With overpopulation threatening the world’s ability to feed itself, food production and protection has become a major issue, especially in developing countries. Almost one-third of the food produced for human consumption, around 1.3 billion tonnes, is either wasted or lost annually. Postharvest decay in particular constitutes a major cause of crop loss with about 20% of fruits and vegetables produced lost during postharvest storage, mainly due to fungal disease. Some of the major phytopathogenic fungi affecting postharvest fruit crops in South Africa include Aspergillus, Botrytis, Penicillium, Alternaria and Sclerotinia spp. To date control of fungal phytopathogens has primarily been dependent on synthetic chemical fungicides, but these chemicals pose a significant threat to the environment, mainly due to their xenobiotic properties and tendency to generate resistance in the phytopathogens. Here, an environmentally benign alternative approach to control postharvest fungal phytopathogens in perishable fruit crops has been presented, namely the application of a bio-fungicide in the form of lipopeptide molecules. Lipopeptides are biosurfactants produced by Bacillus spp. which have been established as green, nontoxic and biodegradable molecules with antimicrobial properties. However, since the Bacillus are capable of producing a large number of lipopeptide homologues with differing efficacies against distinct target organisms, the lipopeptide production conditions and strategy are critical to produce the maximum lipopeptide concentration with homologue ratios to specification for optimum bio-fungicide efficacy. Process conditions, and their impact on Bacillus lipopeptide production, were evaluated in fully instrumented laboratory scale bioreactors under well-regulated controlled and defined environments. Factors such as the oxygen availability and trace element and nitrate concentrations had profound influences on lipopeptide yield, productivity and selectivity. Lipopeptide yield and homologue selectivity were enhanced in cultures where the oxygen in the sparge gas was increased from 21 to 30 mole%. The addition of trace elements, particularly Fe2+, increased the total concentration of lipopeptides and a nitrate concentration equivalent to 8 g/L ammonium nitrate resulted in optimum lipopeptide yield and homologue selectivity. Efficacy studies of the culture supernatant containing the crude lipopeptide mixture were conducted using phytopathogens isolated from fruit in the field, identified using genetic sequencing. The supernatant exhibited antifungal activity against all the test-isolates, namely Lewia, Botrytis, Penicillium, Alternaria and Sclerotinia spp., even in this crude form. Thus the lipopeptide product efficacy has been confirmed to control the main diseases, even in the basic crude form. Future studies will be directed towards purification of the lipopeptide product and enhancement of efficacy.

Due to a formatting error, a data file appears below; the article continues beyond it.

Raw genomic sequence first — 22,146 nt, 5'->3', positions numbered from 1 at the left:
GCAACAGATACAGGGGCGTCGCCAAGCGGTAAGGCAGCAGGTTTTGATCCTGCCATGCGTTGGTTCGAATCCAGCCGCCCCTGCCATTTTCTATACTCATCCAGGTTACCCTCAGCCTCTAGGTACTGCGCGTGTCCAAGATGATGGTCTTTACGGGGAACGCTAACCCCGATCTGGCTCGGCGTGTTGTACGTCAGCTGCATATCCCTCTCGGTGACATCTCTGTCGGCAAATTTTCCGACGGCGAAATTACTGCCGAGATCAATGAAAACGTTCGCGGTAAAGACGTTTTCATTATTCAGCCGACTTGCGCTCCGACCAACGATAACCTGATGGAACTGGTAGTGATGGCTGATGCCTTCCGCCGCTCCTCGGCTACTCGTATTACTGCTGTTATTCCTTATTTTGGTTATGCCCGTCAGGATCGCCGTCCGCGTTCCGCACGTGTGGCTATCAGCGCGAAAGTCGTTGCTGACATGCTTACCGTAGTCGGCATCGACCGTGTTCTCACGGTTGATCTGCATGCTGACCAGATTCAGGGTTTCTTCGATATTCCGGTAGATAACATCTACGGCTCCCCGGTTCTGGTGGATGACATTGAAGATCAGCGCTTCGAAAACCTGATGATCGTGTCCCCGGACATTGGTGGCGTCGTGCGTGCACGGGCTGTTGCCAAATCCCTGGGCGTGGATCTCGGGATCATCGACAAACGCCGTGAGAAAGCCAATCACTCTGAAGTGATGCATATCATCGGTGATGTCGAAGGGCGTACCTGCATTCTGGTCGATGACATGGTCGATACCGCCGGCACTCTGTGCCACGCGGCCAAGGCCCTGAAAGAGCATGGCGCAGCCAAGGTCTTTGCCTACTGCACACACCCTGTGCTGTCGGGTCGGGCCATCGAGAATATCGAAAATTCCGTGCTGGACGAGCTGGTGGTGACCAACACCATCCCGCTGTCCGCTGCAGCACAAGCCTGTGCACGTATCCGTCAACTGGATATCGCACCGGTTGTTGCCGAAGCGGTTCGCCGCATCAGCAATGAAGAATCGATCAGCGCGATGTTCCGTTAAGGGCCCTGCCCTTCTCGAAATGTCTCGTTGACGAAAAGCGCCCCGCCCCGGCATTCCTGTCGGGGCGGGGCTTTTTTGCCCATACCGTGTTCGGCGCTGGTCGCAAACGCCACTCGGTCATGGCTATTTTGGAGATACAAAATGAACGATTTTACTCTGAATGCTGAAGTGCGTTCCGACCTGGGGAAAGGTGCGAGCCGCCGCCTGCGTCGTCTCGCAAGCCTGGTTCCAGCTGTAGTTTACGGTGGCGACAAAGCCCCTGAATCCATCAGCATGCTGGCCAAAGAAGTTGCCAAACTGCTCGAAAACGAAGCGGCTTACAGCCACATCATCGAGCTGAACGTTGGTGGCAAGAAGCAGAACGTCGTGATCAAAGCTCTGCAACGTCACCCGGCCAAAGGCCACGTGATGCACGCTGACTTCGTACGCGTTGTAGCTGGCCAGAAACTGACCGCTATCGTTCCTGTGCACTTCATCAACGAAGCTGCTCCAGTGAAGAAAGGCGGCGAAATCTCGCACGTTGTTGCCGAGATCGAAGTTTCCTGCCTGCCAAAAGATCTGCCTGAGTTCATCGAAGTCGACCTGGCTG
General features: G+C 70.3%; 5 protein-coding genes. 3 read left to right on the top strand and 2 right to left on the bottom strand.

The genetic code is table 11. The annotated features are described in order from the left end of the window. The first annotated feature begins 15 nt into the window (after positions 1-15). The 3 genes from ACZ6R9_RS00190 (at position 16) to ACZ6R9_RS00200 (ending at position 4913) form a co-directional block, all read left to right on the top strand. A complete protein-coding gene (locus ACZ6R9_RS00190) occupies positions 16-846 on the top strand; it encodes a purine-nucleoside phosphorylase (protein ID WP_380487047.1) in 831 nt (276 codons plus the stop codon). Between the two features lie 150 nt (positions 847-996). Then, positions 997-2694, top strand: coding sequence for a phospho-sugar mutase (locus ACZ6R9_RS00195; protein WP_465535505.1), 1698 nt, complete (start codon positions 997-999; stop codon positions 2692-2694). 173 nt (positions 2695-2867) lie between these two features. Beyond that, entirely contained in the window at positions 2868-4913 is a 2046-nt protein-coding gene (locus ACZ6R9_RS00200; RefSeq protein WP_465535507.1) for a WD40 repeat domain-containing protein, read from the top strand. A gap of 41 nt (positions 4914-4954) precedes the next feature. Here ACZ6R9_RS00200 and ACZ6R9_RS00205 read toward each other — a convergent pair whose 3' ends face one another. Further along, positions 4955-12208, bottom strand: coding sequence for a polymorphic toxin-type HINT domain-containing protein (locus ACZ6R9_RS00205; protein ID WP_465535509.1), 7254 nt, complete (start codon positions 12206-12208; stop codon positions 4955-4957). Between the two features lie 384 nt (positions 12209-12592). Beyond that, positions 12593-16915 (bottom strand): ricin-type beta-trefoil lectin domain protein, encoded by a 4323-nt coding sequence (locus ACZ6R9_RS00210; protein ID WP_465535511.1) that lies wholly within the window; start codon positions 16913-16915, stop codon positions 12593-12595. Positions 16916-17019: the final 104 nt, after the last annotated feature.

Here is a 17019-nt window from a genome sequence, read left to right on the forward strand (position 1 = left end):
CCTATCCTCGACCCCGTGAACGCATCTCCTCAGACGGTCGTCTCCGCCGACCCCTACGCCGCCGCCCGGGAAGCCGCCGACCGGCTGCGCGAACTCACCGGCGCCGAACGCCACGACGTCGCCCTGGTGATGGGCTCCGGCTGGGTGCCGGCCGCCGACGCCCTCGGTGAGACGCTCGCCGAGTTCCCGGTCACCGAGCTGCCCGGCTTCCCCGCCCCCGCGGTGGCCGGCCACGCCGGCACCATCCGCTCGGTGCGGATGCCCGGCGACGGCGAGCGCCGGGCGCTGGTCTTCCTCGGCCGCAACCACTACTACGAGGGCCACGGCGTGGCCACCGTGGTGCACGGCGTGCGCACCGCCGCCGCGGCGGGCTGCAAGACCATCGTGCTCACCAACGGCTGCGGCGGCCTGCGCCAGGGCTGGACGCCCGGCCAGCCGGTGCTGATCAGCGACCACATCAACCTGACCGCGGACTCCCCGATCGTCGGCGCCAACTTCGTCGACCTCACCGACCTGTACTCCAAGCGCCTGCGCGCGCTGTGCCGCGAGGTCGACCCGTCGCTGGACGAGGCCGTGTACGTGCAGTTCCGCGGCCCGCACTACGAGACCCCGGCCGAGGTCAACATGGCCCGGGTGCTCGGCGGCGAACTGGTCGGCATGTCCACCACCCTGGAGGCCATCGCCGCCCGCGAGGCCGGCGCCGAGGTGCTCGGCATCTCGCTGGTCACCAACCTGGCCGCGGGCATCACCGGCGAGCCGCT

Keywords: Biocontrol, antifungal efficacy, lipopeptide production, perishable crops

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4 Isolation and Screening of Antagonistic Bacteria against Wheat Pathogenic Fungus Tilletia indica

Authors: Shanthy Sundaram, Sugandha Asthana, Geetika Vajpayee, Pratibha Kumari

Abstract:

An economically important disease of wheat in North Western region of India is Karnal Bunt caused by smut fungus Tilletia indica. This fungal pathogen spreads by air, soil and seed borne sporodia at the time of flowering, which ultimately leads to partial bunting of wheat kernels with fishy odor and taste to wheat flour. It has very serious effects due to quarantine measures which have to be applied for grain exports. Chemical fungicides such as mercurial compounds and Propiconazole applied to the control of Karnal bunt have been only partially successful. Considering the harmful effects of chemical fungicides on man as well as environment, many countries are developing biological control as the superior substitute to chemical control. Repeated use of fungicides can be responsible for the development of resistance in fungal pathogens against certain chemical compounds. The present investigation is based on the isolation and evaluation of antifungal properties of some isolated (from natural manure) and commercial bacterial strains against Tilletia indica. Total 23 bacterial isolates were obtained and antagonistic activity of all isolates and commercial bacterial strains (Bacillus subtilis MTCC8601, Bacillus pumilus MTCC 8743, Pseudomonas aeruginosa) were tested against T. indica by dual culture plate assay (pour plate and streak plate). Test for the production of antifungal volatile organic compounds (VOCs) by antagonistic bacteria was done by sealed plate method. Amongst all s1, s3, s5, and B. subtilis showed more than 80% inhibition. Production of extracellular hydrolytic enzymes such as protease, beta 1, 4 glucanase, HCN and ammonia was studied for confirmation of antifungal activity. s1, s3, s5 and B. subtilis were found to be the best for protease activity and s5 and B. subtilis for beta 1, 4 glucanase activity. Bacillus subtilis was significantly effective for HCN whereas s3, s5 and Bacillus subtilis for ammonia production. Isolates were identified as Pseudomonas aeruginosa (s1) and B. licheniformis (s3, s5) by various biochemical assays and confirmed by16s rRNA sequencing. Use of microorganisms or their secretions as biocontrol agents to avoid plant diseases is ecologically safe and may offer long term of protection to crop. The above study reports the promising effects of these strains in better pathogen free crop production and quality maintenance as well as prevention of the excessive use of synthetic fungicides.